Review: Korg iWavestation


When I was growing up, music stores had sections full of intimidating-looking keyboards with similarly frightening price tags, to a teenager at least. Korg’s Wavestation, released in 1990, was one of those: an advanced vector synth which combined and connected waveforms, had a morphing joystick for blending the four oscillators and introduced to the market a unique wave sequence function. 

It sounded amazing, and can be heard on countless hit records from the time. The only problem was that its synthesis capabilities were somewhat beyond its hardware interface. In those days, workstation keyboards required you to do everything through physical buttons and tiny LCD screens. A synth as hugely complex as Wavestation required some seriously in-depth knowledge to use to anywhere near its true potential, something which Korg acknowledges. 

The original Wavestation next to its rather more portable descendant.

The original Wavestation next to its rather more portable descendant.

Station to Station 

Fast forward to 2016 and things are very different. Korg, like other established hardware manufacturers has been recreating some of its classic instruments in software format for quite a while, and more recently iOS has become the platform of choice to do this. Recent iPads and iPhones have much more computing power than workstations did back then, and the touch interface opens up the insides of these instruments in a way that keyboards never could.  

So it is with iWavestation, which suits the touchscreen app format rather better than it ever did the keyboard form factor. Featuring all the sounds from the original instrument plus ROM packs available as add-ons, Korg has used software analysis of the original circuits rather than sampling to keep things authentic, and it shows. You get 1500 sounds, over 700 waveforms and 55 effects.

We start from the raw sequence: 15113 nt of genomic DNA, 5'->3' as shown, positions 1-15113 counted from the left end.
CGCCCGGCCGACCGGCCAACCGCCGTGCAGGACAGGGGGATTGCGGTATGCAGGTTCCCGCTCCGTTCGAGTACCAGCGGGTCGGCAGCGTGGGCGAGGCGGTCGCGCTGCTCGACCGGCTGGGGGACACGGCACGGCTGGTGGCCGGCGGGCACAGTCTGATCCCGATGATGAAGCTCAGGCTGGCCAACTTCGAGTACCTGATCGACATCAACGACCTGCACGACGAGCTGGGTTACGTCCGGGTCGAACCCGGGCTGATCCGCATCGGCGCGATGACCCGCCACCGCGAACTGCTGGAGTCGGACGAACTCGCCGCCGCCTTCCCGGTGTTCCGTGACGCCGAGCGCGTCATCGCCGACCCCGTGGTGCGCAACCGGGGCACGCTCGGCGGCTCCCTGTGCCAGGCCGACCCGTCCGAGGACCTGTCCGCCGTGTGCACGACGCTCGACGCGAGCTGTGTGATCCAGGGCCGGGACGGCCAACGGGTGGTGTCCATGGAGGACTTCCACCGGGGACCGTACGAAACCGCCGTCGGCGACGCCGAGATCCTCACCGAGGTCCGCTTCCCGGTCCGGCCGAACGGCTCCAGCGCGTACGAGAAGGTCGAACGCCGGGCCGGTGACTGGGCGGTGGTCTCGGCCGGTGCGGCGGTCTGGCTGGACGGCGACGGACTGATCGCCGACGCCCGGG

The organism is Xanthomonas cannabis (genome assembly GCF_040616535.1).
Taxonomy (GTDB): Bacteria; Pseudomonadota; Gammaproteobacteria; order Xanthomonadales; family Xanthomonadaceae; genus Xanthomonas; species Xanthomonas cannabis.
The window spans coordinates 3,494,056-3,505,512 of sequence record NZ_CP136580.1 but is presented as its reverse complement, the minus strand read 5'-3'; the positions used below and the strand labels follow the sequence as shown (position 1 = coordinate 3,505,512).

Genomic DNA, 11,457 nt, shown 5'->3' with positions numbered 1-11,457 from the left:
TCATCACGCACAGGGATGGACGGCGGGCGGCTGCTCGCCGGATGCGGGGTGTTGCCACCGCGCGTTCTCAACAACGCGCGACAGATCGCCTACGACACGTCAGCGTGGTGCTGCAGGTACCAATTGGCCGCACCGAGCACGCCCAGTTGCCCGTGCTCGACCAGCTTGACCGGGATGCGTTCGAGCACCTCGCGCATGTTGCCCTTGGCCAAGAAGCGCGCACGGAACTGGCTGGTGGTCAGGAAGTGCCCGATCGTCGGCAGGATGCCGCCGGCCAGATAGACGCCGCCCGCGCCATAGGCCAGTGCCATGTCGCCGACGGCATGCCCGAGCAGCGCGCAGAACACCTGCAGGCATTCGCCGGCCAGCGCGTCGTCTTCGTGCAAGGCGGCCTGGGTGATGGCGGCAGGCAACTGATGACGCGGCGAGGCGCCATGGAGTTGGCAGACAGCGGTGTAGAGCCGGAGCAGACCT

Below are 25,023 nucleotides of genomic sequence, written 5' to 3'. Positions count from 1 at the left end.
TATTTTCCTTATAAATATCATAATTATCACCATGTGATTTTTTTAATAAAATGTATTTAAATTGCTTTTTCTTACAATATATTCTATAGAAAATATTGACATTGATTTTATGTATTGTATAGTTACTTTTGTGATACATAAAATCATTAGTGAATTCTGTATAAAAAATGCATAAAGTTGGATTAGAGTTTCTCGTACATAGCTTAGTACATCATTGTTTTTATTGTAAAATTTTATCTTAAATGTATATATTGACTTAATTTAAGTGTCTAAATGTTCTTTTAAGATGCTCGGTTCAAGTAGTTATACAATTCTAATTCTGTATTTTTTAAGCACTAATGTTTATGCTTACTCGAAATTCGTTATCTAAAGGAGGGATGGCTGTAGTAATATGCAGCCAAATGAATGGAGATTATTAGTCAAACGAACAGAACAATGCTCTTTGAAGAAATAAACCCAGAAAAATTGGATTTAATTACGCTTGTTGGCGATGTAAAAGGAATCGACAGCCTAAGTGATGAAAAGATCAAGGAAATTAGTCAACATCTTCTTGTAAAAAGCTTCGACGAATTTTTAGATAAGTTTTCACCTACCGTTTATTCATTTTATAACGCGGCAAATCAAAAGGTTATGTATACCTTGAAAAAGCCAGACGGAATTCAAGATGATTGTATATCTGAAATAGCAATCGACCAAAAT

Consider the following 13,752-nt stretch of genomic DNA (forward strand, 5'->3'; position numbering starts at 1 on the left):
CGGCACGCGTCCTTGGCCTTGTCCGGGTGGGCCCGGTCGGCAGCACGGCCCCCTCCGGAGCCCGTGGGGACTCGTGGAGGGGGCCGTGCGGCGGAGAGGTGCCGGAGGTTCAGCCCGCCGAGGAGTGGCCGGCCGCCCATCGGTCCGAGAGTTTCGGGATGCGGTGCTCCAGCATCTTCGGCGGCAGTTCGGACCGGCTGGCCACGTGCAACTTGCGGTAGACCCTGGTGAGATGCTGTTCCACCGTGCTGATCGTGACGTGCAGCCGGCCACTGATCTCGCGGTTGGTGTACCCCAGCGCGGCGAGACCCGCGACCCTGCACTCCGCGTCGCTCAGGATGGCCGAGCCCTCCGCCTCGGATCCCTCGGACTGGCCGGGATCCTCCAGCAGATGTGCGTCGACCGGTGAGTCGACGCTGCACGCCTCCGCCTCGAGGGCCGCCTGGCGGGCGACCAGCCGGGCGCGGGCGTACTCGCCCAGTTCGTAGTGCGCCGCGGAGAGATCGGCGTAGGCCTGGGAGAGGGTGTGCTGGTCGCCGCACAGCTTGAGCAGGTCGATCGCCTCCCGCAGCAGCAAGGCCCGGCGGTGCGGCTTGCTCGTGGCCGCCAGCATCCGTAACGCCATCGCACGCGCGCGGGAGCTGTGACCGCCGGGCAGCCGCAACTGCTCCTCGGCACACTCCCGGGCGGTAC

Unlock the awesome power of the synth engine with a touch-friendly interface.

Unlock the awesome power of the synth engine with a touch-friendly interface.

I’ll be honest, there’s a lot to this app: far more than I can really detail here. The core is the Wave Sequencing section where you control the four waveforms, using your finger to paint in sequences, levels, looping, pitch and ADSR amongst other parameters. The Mixer section lets you create key splits as well as controlling scale, levels, key and more per part. The Effects section provides access to the two effect stages with multiple effects available, all with detailed controls. The interface is a pleasing hybrid of a kind of early 90s tech style and modern touch slickness. There’s full MIDI control of many parameters, a randomizer for quick sound variations and of course the legendary X/Y pad which is also highly customizable and a resizeable virtual keyboard.  

The joystick is back!

The joystick is back! 

Final Thoughts

This app sounds amazing and immediately took me back to the dance and pop hits of the 90s with its unique character. It made me realise in fact that many of the records from that era must have heavily featured the Wavestation. Have some of its sounds dated? Well yes, naturally. But others, particularly the sequenced, multi-layered pads and soundscapes sound very useable today. Crucially though, editing sounds is easier now that it was back then, so you’re much more likely to create your own unique patches. So whether you’re looking for a deliberately retro set of 90s workstation patches or an extremely powerful, programmable and unique wave sequencing instrument, iWavestation is an excellent way to capture the essence of the legendary synth from which it draws its power.  

Price: $29.99 / £19.99

Pros: Truly authentic 90s sound based on the original circuitry. Touch interfaces opens up editing in a way the original never could. Incredible depth of sound shaping features. Really well designed interface. Can sound retro or contemporary depending on what you choose. Compatible with Korg Gadget. 

Cons: Although older iOS devices are supported you’ll likely get a smoother experience on a more recent one. Still a relatively advanced instrument to understand.

Web: http://www.korg.com/us/products/software/korg_iwavestation

 



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